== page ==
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Cellular beauty

I was a biochem and art double major in undergrad.  Using a confocal microscope, I can look at my cells. For my last project, it was really important to see what was going on in the cell when I removed a specific protein. Microscopy combines my love of science with making things beautiful.

In this image, the circles are beads coated with a substance that triggers phagocytosis – the engulfment of a foreign particle – that I fed these macrophages.  The red coloring you see is the cell’s actin cytoskeleton.  Just like our skeletons, the cytoskeleton gives the cell its shape. Phagocytosis requires the cytoskeleton to rearrange itself around the bead which is accomplished by recruitment of signaling proteins.  I study what happens when a particular signal is removed from this equation.

Inflammation is a loaded word.  Inflammation is often talked about when it is unnecessary and therefore gets a negative connotation, however normal inflammation is a good sign.  It means that your white blood cells are going to battle as they try to return you to good health.  Nine times out of ten, this army of cells responds to an invasion or injury with minimal discomfort.  A fever here or some pain there are acceptable when the outcome is health.  There are however, a number of situations when the defenses are tricked. Sometimes the defenses think its own cells have gone rogue and begin an unnecessary civil war such as during arthritis and asthma.  Sometimes their battle is futile and they wind up causing more harm than good such as during plaque formation and obesity.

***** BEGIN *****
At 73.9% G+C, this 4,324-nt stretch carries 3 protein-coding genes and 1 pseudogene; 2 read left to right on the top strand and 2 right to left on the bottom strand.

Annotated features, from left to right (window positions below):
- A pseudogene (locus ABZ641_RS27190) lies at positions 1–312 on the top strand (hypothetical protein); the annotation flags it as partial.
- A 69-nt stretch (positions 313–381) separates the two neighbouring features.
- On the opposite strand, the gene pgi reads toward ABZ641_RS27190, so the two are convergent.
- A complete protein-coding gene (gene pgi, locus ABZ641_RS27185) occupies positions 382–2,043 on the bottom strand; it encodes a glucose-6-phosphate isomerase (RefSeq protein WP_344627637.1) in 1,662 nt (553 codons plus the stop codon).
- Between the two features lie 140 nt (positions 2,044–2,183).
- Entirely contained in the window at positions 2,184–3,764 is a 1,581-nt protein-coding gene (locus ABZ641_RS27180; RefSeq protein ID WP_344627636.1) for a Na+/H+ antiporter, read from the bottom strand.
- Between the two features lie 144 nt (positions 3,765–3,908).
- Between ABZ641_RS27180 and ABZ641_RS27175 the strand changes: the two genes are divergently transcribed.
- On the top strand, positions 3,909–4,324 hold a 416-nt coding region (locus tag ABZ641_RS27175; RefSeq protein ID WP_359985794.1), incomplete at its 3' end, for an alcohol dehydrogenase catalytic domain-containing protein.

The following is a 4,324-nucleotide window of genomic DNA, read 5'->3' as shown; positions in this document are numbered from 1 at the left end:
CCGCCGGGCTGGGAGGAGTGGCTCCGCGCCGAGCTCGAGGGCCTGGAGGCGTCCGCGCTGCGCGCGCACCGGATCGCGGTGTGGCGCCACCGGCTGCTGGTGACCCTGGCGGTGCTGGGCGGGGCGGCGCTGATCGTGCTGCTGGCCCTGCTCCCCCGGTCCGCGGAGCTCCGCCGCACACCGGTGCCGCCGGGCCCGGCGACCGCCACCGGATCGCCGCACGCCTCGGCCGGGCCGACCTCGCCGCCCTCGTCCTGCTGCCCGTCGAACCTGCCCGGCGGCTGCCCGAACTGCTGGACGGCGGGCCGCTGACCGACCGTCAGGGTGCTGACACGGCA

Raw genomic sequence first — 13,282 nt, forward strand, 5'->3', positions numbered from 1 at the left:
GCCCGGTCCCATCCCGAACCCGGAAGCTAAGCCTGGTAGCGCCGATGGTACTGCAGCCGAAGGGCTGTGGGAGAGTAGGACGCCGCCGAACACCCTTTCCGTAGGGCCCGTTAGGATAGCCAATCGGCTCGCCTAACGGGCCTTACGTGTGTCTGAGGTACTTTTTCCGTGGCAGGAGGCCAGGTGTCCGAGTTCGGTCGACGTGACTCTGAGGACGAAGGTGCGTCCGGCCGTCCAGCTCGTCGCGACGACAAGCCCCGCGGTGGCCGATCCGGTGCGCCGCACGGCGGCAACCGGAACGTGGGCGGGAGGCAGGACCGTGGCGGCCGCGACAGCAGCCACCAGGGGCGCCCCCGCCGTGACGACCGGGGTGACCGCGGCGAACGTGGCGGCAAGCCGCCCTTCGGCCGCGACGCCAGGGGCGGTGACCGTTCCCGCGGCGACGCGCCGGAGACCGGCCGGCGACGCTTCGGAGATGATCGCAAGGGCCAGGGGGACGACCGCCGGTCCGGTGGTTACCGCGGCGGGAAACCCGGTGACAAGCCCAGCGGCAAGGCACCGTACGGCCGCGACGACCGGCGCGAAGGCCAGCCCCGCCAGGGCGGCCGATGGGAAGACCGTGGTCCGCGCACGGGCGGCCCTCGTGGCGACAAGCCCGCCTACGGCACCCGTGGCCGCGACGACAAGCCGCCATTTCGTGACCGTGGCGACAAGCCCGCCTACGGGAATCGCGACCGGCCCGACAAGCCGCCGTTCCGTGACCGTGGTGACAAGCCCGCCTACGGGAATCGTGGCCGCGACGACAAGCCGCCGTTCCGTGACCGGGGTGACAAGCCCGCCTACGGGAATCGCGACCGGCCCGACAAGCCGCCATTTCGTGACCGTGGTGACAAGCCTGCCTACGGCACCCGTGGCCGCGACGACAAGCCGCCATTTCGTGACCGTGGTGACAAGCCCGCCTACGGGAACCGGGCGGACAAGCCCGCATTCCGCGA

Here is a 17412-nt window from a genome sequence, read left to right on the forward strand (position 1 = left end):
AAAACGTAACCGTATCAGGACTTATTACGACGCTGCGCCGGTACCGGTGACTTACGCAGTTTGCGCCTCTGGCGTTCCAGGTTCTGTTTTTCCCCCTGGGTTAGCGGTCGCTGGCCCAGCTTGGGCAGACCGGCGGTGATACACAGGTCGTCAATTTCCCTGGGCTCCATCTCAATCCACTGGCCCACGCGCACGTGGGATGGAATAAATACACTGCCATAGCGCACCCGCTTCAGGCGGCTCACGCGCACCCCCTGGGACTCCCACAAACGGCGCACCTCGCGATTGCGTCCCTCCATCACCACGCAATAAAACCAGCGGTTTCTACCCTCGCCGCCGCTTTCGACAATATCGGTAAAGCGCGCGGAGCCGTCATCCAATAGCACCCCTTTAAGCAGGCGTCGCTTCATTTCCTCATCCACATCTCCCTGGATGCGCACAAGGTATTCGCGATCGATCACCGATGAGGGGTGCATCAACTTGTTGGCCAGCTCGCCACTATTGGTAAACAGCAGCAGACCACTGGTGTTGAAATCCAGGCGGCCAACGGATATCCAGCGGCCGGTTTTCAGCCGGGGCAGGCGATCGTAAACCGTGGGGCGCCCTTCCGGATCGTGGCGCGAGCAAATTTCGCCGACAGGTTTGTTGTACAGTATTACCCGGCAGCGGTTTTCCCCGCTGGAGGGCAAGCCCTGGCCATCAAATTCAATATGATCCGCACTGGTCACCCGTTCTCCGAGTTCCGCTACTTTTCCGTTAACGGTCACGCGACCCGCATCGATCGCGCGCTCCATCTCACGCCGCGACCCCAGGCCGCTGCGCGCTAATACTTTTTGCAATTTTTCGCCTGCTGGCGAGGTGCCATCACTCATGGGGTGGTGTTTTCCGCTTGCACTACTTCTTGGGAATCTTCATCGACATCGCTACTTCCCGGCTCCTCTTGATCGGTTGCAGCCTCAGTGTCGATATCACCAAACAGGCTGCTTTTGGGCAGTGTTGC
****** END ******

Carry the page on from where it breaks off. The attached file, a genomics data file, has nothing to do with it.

Our hero is one of the front liners, the macrophage and my job is to prevent their going into battle during obesity.  There are a number of approaches I could take, but the one that I have stumbled on is to prevent the assembly of machinery.   There is a protein, phospholipase D (PLD), that is activated when the macrophage senses extreme danger.  We’re not clear what exactly the role of this activation is, but it appears to be necessary to building the machinery that sounds the alarm.  Without the alarm, there is no amassing of soldiers and therefore no real battle.

In this situation, no battle is good because the “danger” is dying fat cells that an inflammatory response cannot help.  In fact inflammation in this situation winds up harming the body by interfering with metabolic pathways. But you can imagine that dulling a siren is not always a good thing.  I will explain further in my next installment, dear reader.

Hello world!

I’m new to wordpress, but not to online writing. I have kept an online journal since people did that kind of thing (over 10 yrs now!). I’m trying wordpress out in attempts to get myself writing about science to the public. I’m a bit unfocused as of now, but I hope that keeping a blog for at least 5 weeks will help that. My particular aims are:

1) humanize scientists to others

2) share some of my thoughts on important topics – preview: why the dr. is not always right, children’s nutrition, and science education

happy reading!